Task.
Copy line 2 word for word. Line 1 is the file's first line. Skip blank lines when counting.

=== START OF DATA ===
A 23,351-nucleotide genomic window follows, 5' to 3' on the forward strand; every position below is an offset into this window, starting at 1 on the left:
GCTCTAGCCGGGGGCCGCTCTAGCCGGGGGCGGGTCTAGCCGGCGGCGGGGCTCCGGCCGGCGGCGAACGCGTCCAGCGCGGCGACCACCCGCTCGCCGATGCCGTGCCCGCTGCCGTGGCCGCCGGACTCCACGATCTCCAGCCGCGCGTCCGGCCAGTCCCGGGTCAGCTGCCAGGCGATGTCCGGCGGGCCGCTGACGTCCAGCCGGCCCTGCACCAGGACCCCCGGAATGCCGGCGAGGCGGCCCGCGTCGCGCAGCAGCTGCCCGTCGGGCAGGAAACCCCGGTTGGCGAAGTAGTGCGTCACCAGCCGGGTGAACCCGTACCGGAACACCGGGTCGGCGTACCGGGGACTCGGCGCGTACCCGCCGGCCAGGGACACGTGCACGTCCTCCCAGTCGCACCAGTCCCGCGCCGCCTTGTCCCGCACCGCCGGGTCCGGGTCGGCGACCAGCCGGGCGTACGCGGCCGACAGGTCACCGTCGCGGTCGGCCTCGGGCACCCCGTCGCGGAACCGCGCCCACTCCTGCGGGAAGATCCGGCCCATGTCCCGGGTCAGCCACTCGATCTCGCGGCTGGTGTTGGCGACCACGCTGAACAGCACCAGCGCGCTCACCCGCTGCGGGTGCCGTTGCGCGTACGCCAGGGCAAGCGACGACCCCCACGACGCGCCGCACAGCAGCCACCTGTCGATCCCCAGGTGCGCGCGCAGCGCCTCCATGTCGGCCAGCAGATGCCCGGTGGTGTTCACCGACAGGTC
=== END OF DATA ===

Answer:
GCTCTAGCCGGGGGCCGCTCTAGCCGGGGGCGGGTCTAGCCGGCGGCGGGGCTCCGGCCGGCGGCGAACGCGTCCAGCGCGGCGACCACCCGCTCGCCGATGCCGTGCCCGCTGCCGTGGCCGCCGGACTCCACGATCTCCAGCCGCGCGTCCGGCCAGTCCCGGGTCAGCTGCCAGGCGATGTCCGGCGGGCCGCTGACGTCCAGCCGGCCCTGCACCAGGACCCCCGGAATGCCGGCGAGGCGGCCCGCGTCGCGCAGCAGCTGCCCGTCGGGCAGGAAACCCCGGTTGGCGAAGTAGTGCGTCACCAGCCGGGTGAACCCGTACCGGAACACCGGGTCGGCGTACCGGGGACTCGGCGCGTACCCGCCGGCCAGGGACACGTGCACGTCCTCCCAGTCGCACCAGTCCCGCGCCGCCTTGTCCCGCACCGCCGGGTCCGGGTCGGCGACCAGCCGGGCGTACGCGGCCGACAGGTCACCGTCGCGGTCGGCCTCGGGCACCCCGTCGCGGAACCGCGCCCACTCCTGCGGGAAGATCCGGCCCATGTCCCGGGTCAGCCACTCGATCTCGCGGCTGGTGTTGGCGACCACGCTGAACAGCACCAGCGCGCTCACCCGCTGCGGGTGCCGTTGCGCGTACGCCAGGGCAAGCGACGACCCCCACGACGCGCCGCACAGCAGCCACCTGTCGATCCCCAGGTGCGCGCGCAGCGCCTCCATGTCGGCCAGCAGATGCCCGGTGGTGTTCACCGACAGGTC